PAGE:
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A rare eel described as ‘the scariest creature on earth’ has been spotted lurking in a lake in China.
The purple goby eel, noted for its resemblance to the terrifying ‘Chestburster’ creature from the Alien films due to its black eyes, chomping teeth and angry-looking facial expression, was recently spotted by a Chinese fisherman and caught on camera.
But thankfully, unlike its cinematic counterpart the purple goby eel only grows to around 30cm long instead of 6ft and tends to feed on small fish and crustaceans rather than hapless humans and unwitting space marines.
The freaky fish was found in Taihu Lake in Yixing, eastern China’s Jiangsu province.
Normally spotted in coastal waters and rivers, it is unusual to find the species so far away from its natural habitat.
The purple goby eel is amphidromous, which means it regularly migrates between the sea and freshwater environments, and can survive out of water for long periods of time by taking air into its bronchial chambers and swimming in mud.
Fish identification expert Morgan Grant explained the creature belongs to a group called Eelgobies or Wormgobies.
"These fish are found in fresh and brackish estuaries, and coastal marine waters in the western Pacific and Indian Oceans, and there are a number of species present in Australia," Grant wrote.
"They have poorly-developed eyes, often covered by skin, because they live in turbid water and rely on touch rather than sight to catch their prey.
"That's why they also have such ferocious teeth, because when they find lunch, they don't want to let it go!"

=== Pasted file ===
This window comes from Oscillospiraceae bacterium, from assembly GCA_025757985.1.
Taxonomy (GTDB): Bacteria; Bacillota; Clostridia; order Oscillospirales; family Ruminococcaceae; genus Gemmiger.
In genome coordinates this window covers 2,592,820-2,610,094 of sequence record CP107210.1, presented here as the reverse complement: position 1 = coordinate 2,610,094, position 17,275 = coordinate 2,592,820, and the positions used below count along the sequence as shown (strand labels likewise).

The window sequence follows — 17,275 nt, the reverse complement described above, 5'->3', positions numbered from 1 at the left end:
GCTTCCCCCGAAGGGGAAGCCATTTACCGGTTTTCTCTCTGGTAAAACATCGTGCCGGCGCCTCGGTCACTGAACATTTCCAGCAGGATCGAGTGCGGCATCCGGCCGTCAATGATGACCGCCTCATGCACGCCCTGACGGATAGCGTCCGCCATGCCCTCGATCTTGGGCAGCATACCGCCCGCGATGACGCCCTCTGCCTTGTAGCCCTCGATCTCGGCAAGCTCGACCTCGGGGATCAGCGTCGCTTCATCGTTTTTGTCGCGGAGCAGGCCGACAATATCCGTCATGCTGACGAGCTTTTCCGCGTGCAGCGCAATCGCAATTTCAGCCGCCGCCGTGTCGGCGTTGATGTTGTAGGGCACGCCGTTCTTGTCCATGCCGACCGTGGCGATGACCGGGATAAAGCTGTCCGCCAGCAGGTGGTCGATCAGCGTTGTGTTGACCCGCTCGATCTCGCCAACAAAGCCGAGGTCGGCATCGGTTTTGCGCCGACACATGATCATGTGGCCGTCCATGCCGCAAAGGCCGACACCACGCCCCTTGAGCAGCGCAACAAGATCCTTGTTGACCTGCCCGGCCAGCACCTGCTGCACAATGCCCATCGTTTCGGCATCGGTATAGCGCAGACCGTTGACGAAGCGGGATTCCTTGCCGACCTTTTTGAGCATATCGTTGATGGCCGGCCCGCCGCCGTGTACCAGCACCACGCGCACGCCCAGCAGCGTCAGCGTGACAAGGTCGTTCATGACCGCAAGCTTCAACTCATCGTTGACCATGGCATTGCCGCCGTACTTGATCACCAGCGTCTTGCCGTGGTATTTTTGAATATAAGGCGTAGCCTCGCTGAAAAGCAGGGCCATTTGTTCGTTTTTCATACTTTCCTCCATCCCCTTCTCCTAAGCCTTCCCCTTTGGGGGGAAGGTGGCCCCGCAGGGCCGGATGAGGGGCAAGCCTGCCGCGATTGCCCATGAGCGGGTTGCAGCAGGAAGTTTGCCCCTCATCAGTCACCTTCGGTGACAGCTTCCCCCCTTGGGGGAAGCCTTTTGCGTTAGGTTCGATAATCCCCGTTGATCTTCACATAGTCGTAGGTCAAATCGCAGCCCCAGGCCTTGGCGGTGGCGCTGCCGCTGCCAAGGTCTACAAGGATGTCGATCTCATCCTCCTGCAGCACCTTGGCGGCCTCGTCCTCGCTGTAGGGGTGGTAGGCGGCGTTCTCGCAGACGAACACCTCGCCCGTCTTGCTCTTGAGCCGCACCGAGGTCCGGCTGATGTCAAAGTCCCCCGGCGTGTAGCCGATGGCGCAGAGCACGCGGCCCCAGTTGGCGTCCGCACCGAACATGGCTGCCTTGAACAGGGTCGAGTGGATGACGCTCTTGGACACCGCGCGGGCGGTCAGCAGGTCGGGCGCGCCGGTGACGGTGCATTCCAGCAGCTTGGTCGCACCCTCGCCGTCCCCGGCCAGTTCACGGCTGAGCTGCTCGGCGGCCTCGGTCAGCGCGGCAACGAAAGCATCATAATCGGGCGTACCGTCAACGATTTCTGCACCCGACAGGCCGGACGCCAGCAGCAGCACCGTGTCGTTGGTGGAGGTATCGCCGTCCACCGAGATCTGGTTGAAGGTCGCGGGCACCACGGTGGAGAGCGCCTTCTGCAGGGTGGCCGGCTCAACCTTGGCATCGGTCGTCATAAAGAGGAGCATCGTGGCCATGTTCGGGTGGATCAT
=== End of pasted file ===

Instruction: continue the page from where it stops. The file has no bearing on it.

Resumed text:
But while sightings of the eel tend to be exceedingly rare, another one was recently spotted by Australian angler Tee Hockin who fished one out of the water and marvelled at its bizarre and frightening appearance.
Speaking to ABC News, Hockin said: "Honestly the first thing I thought about was the Alien movie with Sigourney Weaver and that thing that comes out of people's stomach, that's exactly what I thought, and that's what they describe it as when you look it up on the internet."
"It's like purpley-brown, it had a really weird head, but the body was like an eel and it didn't even move or wriggle; it was like stunned, like stealth mode."
Hockin said when she initially caught the fish – which was only around 15 centimetres long – they thought it was a snag and had to stop the boat to get it.
"It's got this little suction cap under its gut, like it was stuck, it was proper stuck on the bottom, so we had to stop the boat and reverse back to go get it," she said.
To get it off the lure and release it back into the water, they had to wrangle the fish using pliers.
"It was the only way to get it off… you couldn't shake it, you couldn't anything, it was proper like, just jagged," she said.
"You'd probably s*** your pants if it was bigger.”
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